Plant Growth Regulators seem nonthreatening, but this cannabis should instill fear in you as a user. Here’s why.
Of course, you have heard about the negative impact of fungicides and pesticides on your bud, but that is not the only risk of contamination you will experience. There is another chemical scare brewing in the cannabis industry, and you’ve got to know how to identify it.
Plant Growth Regulators (PGR) weed is a novel substance in the cannabis sector, and it came to bear because of the desire for larger buds and yields. When consumer’s demand for cannabis goes higher, farmers start cutting corners by squirting the cannabis crop with damaging PGRs. So now metal contamination should be your sole concern as a cannabis consumer; you also need to be worried about the possibility of PGR in your weed.
What is PGR?
In the 1930s, American agricultural enthusiasts were faced with a chemical revolution. At this time, the farm industry in America had accepted the use of synthetic chemicals, which includes things like:
This was also a time when new chemical applications referred to as “Plant Hormones” and regulators were applied to pineapples to boost their flower production. Farmers in this American agricultural era started to adopt these methods with other crops, hence gaining popularity.
The plant growth regulators used on crops were aimed at controlling their growth in a particular way. For example, with cannabis, it meat that cannabis growers will have denser buds, larger yields, and bushier crops, which were a sign of abundant growth.
Aside from cannabis, the plant growth regulator can be sprayed on trees to keep them short and preserve them; there are also other ways of application on crops. PGRs are chemicals utilized to change the rate at which a plant grows or alters a part of the plant.
The plants naturally produce hormones that aid with their growth, fruits, and other developmental phases. Now cultivators continued to use PGRs from the 19th to the 20th century, with some of the chemicals regulated and others banned.
Top 3 most common PGRs
The rising rate of PGRs in the cannabis sector is still uncovered because more significant parts of the marijuana industry still function in the illegal (black) market. Therefore there is no way to tell when PGR is sprayed on cannabis and when growers can utilize them.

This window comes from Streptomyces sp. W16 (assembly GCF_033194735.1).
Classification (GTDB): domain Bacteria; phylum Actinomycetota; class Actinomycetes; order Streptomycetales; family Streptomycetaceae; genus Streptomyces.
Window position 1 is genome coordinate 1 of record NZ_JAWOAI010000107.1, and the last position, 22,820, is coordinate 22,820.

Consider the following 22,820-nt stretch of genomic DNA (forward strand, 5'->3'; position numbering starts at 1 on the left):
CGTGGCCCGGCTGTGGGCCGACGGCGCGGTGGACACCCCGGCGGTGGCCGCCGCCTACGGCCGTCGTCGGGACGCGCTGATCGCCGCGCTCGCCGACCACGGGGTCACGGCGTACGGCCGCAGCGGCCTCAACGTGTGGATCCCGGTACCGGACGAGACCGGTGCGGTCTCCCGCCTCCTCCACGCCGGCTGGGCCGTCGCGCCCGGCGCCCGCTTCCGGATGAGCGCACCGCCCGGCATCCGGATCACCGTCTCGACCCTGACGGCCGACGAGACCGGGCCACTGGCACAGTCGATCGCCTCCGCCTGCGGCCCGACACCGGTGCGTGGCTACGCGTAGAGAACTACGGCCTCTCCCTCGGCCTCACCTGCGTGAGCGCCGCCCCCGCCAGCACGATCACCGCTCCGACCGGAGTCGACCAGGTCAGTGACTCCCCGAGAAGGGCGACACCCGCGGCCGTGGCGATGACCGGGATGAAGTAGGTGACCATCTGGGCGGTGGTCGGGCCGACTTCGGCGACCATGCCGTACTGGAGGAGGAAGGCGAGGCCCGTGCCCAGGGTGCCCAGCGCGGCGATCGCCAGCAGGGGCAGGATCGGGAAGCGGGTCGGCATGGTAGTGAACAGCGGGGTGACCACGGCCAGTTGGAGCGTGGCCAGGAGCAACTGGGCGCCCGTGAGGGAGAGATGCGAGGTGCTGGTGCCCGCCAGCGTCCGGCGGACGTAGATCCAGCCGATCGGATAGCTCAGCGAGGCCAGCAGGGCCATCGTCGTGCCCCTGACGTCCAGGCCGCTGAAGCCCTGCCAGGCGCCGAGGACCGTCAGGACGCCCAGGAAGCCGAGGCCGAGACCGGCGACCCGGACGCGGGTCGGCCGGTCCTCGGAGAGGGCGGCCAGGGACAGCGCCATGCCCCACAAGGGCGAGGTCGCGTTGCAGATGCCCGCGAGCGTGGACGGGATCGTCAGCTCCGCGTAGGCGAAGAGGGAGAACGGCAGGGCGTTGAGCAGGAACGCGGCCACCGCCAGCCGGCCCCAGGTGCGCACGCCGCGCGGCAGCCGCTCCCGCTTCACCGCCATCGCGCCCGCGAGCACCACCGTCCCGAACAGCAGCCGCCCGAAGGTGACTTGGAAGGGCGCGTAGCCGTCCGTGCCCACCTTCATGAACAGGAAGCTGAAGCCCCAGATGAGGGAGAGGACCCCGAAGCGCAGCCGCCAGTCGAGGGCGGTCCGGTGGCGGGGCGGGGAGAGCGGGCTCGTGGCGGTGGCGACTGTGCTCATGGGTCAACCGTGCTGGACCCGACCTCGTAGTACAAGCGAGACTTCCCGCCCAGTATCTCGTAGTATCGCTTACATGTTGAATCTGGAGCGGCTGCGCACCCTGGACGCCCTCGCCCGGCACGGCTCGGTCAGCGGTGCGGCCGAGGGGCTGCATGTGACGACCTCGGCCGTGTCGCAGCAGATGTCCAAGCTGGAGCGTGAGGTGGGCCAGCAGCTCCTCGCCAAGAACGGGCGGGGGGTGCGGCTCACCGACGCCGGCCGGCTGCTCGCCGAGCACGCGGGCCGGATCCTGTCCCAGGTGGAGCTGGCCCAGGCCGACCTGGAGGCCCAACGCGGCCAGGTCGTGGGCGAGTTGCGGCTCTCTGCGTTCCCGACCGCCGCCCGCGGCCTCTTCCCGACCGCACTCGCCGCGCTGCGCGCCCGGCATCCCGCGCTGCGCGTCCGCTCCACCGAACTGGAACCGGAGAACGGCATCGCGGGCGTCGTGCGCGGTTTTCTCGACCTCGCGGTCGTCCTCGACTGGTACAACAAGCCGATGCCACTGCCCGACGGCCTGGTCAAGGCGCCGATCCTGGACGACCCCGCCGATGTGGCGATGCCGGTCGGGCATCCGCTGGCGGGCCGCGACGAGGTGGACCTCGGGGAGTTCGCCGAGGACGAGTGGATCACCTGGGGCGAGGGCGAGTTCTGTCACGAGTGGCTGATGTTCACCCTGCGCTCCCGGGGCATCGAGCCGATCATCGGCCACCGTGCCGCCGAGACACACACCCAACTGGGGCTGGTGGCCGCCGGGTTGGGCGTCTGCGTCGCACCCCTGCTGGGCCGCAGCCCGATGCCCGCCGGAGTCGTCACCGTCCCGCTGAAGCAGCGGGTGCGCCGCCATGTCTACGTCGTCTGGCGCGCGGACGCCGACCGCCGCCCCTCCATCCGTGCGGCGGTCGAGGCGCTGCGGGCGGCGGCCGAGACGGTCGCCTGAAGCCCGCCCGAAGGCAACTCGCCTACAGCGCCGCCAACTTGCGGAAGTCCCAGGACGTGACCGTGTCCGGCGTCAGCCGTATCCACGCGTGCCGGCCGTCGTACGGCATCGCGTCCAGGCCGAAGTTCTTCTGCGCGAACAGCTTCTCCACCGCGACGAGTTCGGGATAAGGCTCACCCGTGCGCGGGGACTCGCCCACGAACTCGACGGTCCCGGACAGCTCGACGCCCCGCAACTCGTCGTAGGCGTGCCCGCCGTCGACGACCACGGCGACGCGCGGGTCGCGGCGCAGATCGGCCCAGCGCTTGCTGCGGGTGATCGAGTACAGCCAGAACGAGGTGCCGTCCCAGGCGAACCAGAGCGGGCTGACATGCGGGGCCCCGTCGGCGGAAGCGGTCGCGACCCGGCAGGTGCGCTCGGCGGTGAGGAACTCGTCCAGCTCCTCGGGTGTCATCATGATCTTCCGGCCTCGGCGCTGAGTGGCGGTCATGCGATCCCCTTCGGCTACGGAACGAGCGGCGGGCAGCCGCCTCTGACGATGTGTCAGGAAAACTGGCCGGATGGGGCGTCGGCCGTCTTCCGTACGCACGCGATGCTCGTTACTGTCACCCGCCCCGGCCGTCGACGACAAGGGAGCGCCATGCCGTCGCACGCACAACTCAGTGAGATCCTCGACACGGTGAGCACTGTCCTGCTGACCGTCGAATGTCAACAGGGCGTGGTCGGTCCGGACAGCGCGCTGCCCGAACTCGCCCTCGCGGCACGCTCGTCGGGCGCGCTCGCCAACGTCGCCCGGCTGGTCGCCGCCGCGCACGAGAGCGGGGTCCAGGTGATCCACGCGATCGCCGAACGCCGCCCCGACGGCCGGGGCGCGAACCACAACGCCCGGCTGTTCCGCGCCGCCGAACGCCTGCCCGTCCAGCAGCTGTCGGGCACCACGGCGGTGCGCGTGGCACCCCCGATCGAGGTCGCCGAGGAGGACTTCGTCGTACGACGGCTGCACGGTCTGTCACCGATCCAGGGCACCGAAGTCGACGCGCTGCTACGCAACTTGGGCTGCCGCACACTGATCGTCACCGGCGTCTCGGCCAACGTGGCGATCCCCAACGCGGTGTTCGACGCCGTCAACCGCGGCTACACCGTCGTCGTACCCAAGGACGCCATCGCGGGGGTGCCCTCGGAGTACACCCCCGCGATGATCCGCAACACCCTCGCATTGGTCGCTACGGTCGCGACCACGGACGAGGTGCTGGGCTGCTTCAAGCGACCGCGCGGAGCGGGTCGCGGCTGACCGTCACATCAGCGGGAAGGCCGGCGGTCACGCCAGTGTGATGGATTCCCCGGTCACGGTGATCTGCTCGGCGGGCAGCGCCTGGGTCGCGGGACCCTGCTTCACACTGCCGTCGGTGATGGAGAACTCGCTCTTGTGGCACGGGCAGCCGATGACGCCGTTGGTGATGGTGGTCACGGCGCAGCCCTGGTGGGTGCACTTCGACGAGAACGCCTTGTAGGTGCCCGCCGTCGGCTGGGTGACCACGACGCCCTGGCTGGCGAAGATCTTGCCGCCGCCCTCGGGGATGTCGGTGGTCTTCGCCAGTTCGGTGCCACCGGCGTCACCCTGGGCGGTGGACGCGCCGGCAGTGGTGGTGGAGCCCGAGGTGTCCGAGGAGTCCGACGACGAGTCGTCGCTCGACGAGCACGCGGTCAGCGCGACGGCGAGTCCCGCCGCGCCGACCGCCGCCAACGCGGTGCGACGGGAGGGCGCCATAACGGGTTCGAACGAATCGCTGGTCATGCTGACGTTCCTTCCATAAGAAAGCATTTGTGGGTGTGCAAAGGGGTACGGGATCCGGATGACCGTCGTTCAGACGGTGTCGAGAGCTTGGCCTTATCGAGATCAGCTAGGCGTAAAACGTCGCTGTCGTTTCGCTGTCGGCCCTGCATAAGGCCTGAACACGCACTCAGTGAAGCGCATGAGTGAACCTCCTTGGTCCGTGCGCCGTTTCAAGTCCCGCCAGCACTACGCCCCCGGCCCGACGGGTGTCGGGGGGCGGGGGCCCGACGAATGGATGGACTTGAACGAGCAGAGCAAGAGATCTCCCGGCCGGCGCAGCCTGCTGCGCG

Most worrisome is the fact that frequently cannabis cultivation chemicals do not include a list of ingredients. More so, you can buy PGRs online or at hydroponic shops. If you take the time to read the label, you will know if there is PGR in the product or not.
Another crucial rule to remember is this: if the nutrients offer the assurance of great returns with no ingredients listing, then it may have PGR. Here are three types of PGRs:
This can be applied on different plants from trees to turfgrass and even cannabis. It is mainly used to manipulate the plants into growing uniformly with thick vegetative sizes.
Unfortunately, Paclobutrazol doesn’t allow the plants to produce their natural terpenes despite the buds looking like regular cannabis plants. The final product will be less effective and not very tasty. This chemical has a damaging toxic effect: it affects brain activity and can impact the reproductive cycle.
Chlormequat chloride was initially solely used for flowers, but it is now used for weed. When used on plants such as cannabis and other cereal grains, it impacts its vegetative growth.
But accidental human exposure through inhalation or immersion through the skin can cause throat and nose irritation. It is still being used in major agricultural sectors like the cannabis market, posing a threat to safe cannabis consumption.
Initially, this chemical was crafted for ornamental plants, but when applied to cannabis, it inhibits growth. In 1989, it was banned by the EPA with the strict instruction that it shouldn’t be used for food. It was also forbidden because it contributed to cancer growth, with the EPA warning that consumption can lead to public health risks.
How to identify a PGR weed
Other damaging pesticides used on cannabis do not display worrisome signs, but PGR weeds show clear signs. PGR cannabis doesn’t look like a natural organic weed, and they are known for having orange hairs all over the buds.
You will also see tiny trichomes developing on the buds (they will be like crystals with o clear yellow and purple colors. The plant’s flowers will also feel spongey; they will have smaller buds and wouldn’t even smell like weeds.
If you see these signs on the cannabis plant or a bud you buy, PGR has been used. The more PGR is used on the plant, the more signs will be on the plant. Inspect all new cannabis batches you get, and if you are still unsure after the inspection, insist on speaking with the supplier.
There are many health-related concerns with PGRs in consumables. With these substances still in use in the agricultural sector, it is a cause of the problem for cannabis enthusiasts. Even when these PGRs are banned in food crops, it is still used on cannabis, exposing the consumer to all kinds of health risks. Immediate exposure can lead to respiratory disease, vomiting and nausea.
Some cannabis growers enjoy using PGR because of its capacity to transform the plant to produce larger yields. But this is a way of cheating nature ad making inferior cannabis products.
Even if you end with aesthetically pleasing and large buds, the plants will be more minor cannabinoids, and they wouldn’t be rich in terpene. Yes, you will have a bountiful harvest but inferior quality, which is dangerous to users.
So the fears for PGRs are legitimate as smokers and cultivators are calling for a total ban. Until the ban happens, look out for dull-orange buds with a flexible center. You don’t want to face a health risk because of PGR in your cannabis.